Saturday 5 January 2013

Great Grey Shrike in Staffordshire

It is always nice to start the year off with a trip to Cannock Chase for a wintering Great Grey Shrike. In days gone by it often involved a long, hard slog around the Sherbrook Valley or maybe a chance encounter around the Shooting Butts. If you were lucky you would catch a brief glimpse of the enigmatic 'butcher bird' before it was flushed by an elderly dog-walker or bit of hot totty on horseback. If you were unlucky you would draw a complete blank and head back to the car just before hypothermia set in.

Nadia and Dave out Shrike hunting!
Upper Longdon, Staffordshire

This returning bird is quite different though. Despite it being highly mobile in search of food,  it is almost always faithful to a small area of clear fell just off the main road outside Upper Longdon village. If you have a bit of patience and avoid the temptation to chase it around, it often rewards you with some superb views. Patience and tenacity were not required today however as within seconds of leaving the car we were watching it as it surveyed its territory atop a tall tree trunk.

Great Grey Shrike - Upper Longdon, Staffordshire
Photo by Dave Hutton

As we all know, the weather in England so far this winter has been extremely mild.  This fact was proven when the shrike swooped to the ground and snatched a Common Lizard, no doubt easy pickings as it emerged disorientated to bask in the warm sunshine. This is by far the earliest I have witnessed this reptile out and about on the Chase. They do not usual wake up from their hibernation until March!  We were then joined by Dave Hutton and Steve Richards as the bird performed well perched in full and occasionally hovering like a Kestrel about six feet above the forest floor.

Great Grey Shrike - Upper Longdon, Staffordshire
Photo by Dave Hutton

I then received a text from Kay Donaghy to say she was currently watching a Glaucous Gull roosting on the roof of an industrial unit just outside Cannock. If we could connect with the bird now it would save us having to endure the roost at Chasewater later in the day. As an added bonus I would also be home in time to watch Manchester United against West Ham in the third round of the FA Cup. By the time we arrived at Kingswood, site Kay and the Glaucous Gull had both departed but after another scan Steve managed to find an adult Iceland Gull as a consolation prize.  After another sift through the congregation I produced an impressive looking adult Caspian Gull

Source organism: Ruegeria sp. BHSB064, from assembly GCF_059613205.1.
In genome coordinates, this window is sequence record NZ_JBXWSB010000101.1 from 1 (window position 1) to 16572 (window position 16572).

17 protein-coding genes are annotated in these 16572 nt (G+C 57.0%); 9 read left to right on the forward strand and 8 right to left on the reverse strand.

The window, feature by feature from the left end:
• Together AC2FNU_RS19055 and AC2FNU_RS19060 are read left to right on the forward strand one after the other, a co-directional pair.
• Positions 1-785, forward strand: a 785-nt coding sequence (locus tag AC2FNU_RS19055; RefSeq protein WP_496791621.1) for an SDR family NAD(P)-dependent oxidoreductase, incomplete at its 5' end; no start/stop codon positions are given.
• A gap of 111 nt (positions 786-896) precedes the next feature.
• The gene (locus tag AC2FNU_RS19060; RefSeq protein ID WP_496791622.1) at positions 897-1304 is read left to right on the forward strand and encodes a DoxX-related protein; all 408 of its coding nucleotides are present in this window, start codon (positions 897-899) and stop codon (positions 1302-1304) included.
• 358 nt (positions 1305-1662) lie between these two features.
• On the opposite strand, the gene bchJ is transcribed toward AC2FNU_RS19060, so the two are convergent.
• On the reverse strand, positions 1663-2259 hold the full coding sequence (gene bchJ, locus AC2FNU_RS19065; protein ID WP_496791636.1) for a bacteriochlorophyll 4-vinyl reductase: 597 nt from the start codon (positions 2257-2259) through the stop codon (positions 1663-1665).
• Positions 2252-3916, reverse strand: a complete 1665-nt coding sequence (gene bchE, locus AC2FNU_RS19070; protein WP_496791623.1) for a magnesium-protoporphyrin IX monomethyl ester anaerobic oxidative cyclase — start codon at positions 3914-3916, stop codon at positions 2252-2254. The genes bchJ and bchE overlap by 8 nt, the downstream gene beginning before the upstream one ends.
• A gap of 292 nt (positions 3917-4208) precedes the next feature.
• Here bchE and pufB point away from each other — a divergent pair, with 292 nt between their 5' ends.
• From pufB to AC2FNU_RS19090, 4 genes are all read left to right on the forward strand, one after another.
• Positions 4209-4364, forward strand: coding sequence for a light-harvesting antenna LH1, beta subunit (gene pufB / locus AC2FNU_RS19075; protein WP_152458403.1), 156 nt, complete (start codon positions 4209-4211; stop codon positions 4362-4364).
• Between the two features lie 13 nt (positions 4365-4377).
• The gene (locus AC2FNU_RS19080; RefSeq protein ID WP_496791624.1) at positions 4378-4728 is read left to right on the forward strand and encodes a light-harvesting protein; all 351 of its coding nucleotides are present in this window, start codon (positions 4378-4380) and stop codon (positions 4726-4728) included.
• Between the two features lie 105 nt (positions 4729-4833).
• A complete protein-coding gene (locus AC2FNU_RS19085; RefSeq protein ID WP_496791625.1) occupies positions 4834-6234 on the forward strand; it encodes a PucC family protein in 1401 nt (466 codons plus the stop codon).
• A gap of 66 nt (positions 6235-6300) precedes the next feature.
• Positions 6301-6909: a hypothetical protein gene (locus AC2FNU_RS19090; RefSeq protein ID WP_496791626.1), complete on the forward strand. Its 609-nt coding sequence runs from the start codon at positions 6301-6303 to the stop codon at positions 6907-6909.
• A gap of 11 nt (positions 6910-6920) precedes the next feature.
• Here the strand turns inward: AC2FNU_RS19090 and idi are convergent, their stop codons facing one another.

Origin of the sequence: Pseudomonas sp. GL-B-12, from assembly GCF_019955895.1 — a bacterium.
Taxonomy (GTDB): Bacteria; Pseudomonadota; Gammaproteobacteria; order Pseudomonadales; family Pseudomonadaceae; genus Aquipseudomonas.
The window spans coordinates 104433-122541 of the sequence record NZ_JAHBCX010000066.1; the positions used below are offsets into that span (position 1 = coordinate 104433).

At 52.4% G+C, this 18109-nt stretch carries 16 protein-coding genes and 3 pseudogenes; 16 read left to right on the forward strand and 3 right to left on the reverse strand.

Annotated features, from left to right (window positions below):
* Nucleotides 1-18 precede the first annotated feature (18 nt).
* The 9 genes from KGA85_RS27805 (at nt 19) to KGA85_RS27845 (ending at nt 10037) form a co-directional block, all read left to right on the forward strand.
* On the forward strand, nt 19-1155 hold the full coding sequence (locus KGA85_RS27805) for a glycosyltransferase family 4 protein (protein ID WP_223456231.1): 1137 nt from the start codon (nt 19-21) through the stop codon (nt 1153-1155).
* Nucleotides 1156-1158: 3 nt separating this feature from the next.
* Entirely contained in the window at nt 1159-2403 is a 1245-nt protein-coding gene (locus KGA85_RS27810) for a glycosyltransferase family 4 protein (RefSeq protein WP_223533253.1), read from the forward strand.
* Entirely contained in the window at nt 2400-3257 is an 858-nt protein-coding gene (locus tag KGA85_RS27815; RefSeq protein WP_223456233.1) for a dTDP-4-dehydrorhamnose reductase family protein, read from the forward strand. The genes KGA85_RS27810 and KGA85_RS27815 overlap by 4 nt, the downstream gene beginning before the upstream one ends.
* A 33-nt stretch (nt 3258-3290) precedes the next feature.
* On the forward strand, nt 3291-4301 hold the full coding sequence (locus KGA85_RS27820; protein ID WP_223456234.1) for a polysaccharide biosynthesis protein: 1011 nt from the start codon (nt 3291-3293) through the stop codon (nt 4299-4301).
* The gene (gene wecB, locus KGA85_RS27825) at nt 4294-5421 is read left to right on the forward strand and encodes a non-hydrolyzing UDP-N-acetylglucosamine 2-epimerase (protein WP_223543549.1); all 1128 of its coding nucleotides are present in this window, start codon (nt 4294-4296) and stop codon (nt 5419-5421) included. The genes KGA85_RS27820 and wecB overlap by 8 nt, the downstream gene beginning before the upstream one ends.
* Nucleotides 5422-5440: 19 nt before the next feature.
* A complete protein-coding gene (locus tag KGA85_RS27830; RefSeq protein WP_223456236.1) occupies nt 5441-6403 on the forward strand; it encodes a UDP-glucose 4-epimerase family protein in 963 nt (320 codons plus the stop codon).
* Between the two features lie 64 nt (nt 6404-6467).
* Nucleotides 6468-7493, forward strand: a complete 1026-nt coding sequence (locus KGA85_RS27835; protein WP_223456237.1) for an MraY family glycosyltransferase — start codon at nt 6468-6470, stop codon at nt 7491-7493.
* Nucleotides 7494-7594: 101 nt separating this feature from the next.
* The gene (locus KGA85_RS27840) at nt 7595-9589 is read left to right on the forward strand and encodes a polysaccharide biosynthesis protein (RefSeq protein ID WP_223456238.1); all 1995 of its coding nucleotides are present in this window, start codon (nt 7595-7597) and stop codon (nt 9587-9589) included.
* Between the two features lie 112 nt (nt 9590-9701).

The gulls were very mobile as they commuted between the tip but after a bit of perseverance we eventually picked out the distinctive form of an immature 'white-winger' in flight. Based upon the bulk of the bird and the plumage, it was the second winter Glaucous Gull. As an additional bonus a couple of new 'year birds' were also spotted. Firstly a pair of Goosander were present on a tiny pool north of the main road and secondly a couple of Skylark frolicked over a scrap of grassland nearby.

After a quick bite to eat we then made our way towards Rushall for more Laridae appreciation at Stubbers Green. Unfortunately we just missed out on another adult Caspian Gull but we did connect with a nice second winter Yellow-legged Gull amongst the Lesser Black-backed Gulls and Herring Gulls . As with Kingswood, I again picked up a few extra year ticks in the form of 2 Grey Heron and 6 Lapwing. Who would have thought a few short years ago that I would see a Little Egret in the West Midlands before I had even added Grey Heron to my year list?

Anyway, all thoughts of silly year ticks suddenly disappeared as I received news from Tom Perrins that a new addition to my Warwickshire list had been found near Kingsbury Water Park!  

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